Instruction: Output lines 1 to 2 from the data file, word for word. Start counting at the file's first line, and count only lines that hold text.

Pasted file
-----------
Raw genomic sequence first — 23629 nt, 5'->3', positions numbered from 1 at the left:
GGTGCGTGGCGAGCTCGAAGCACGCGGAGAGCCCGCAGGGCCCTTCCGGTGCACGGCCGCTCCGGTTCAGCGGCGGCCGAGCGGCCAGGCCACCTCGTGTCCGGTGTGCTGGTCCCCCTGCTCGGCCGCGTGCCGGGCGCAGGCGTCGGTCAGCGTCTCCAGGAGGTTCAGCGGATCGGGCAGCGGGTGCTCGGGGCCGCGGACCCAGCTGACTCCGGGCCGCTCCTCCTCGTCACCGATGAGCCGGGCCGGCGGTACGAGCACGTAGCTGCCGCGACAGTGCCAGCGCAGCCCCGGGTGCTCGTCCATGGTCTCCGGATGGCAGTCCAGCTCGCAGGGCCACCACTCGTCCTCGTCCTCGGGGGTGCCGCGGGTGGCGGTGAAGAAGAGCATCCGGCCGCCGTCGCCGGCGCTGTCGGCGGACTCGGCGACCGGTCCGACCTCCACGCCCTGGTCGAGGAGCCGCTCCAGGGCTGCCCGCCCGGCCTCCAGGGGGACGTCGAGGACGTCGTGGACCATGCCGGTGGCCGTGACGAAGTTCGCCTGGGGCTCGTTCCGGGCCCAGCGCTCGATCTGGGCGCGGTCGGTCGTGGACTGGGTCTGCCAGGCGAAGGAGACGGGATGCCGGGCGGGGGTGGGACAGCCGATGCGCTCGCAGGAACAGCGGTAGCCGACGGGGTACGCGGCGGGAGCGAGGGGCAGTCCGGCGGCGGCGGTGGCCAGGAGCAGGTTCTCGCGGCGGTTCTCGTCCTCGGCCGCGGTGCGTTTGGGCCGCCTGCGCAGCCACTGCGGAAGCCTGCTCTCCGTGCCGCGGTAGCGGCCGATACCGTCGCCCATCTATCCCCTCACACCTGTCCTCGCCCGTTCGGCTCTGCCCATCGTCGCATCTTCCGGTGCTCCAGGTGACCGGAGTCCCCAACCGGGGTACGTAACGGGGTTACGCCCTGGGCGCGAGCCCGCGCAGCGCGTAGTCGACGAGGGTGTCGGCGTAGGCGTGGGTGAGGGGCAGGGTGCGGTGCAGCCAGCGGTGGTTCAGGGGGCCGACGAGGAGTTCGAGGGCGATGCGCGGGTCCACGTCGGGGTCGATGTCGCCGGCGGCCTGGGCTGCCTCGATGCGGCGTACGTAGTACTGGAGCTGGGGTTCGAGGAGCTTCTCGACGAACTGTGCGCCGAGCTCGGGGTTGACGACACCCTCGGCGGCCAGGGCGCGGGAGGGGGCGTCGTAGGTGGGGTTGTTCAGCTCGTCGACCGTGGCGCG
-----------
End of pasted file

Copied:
Raw genomic sequence first — 23629 nt, 5'->3', positions numbered from 1 at the left:
GGTGCGTGGCGAGCTCGAAGCACGCGGAGAGCCCGCAGGGCCCTTCCGGTGCACGGCCGCTCCGGTTCAGCGGCGGCCGAGCGGCCAGGCCACCTCGTGTCCGGTGTGCTGGTCCCCCTGCTCGGCCGCGTGCCGGGCGCAGGCGTCGGTCAGCGTCTCCAGGAGGTTCAGCGGATCGGGCAGCGGGTGCTCGGGGCCGCGGACCCAGCTGACTCCGGGCCGCTCCTCCTCGTCACCGATGAGCCGGGCCGGCGGTACGAGCACGTAGCTGCCGCGACAGTGCCAGCGCAGCCCCGGGTGCTCGTCCATGGTCTCCGGATGGCAGTCCAGCTCGCAGGGCCACCACTCGTCCTCGTCCTCGGGGGTGCCGCGGGTGGCGGTGAAGAAGAGCATCCGGCCGCCGTCGCCGGCGCTGTCGGCGGACTCGGCGACCGGTCCGACCTCCACGCCCTGGTCGAGGAGCCGCTCCAGGGCTGCCCGCCCGGCCTCCAGGGGGACGTCGAGGACGTCGTGGACCATGCCGGTGGCCGTGACGAAGTTCGCCTGGGGCTCGTTCCGGGCCCAGCGCTCGATCTGGGCGCGGTCGGTCGTGGACTGGGTCTGCCAGGCGAAGGAGACGGGATGCCGGGCGGGGGTGGGACAGCCGATGCGCTCGCAGGAACAGCGGTAGCCGACGGGGTACGCGGCGGGAGCGAGGGGCAGTCCGGCGGCGGCGGTGGCCAGGAGCAGGTTCTCGCGGCGGTTCTCGTCCTCGGCCGCGGTGCGTTTGGGCCGCCTGCGCAGCCACTGCGGAAGCCTGCTCTCCGTGCCGCGGTAGCGGCCGATACCGTCGCCCATCTATCCCCTCACACCTGTCCTCGCCCGTTCGGCTCTGCCCATCGTCGCATCTTCCGGTGCTCCAGGTGACCGGAGTCCCCAACCGGGGTACGTAACGGGGTTACGCCCTGGGCGCGAGCCCGCGCAGCGCGTAGTCGACGAGGGTGTCGGCGTAGGCGTGGGTGAGGGGCAGGGTGCGGTGCAGCCAGCGGTGGTTCAGGGGGCCGACGAGGAGTTCGAGGGCGATGCGCGGGTCCACGTCGGGGTCGATGTCGCCGGCGGCCTGGGCTGCCTCGATGCGGCGTACGTAGTACTGGAGCTGGGGTTCGAGGAGCTTCTCGACGAACTGTGCGCCGAGCTCGGGGTTGACGACACCCTCGGCGGCCAGGGCGCGGGAGGGGGCGTCGTAGGTGGGGTTGTTCAGCTCGTCGACCGTGGCGCG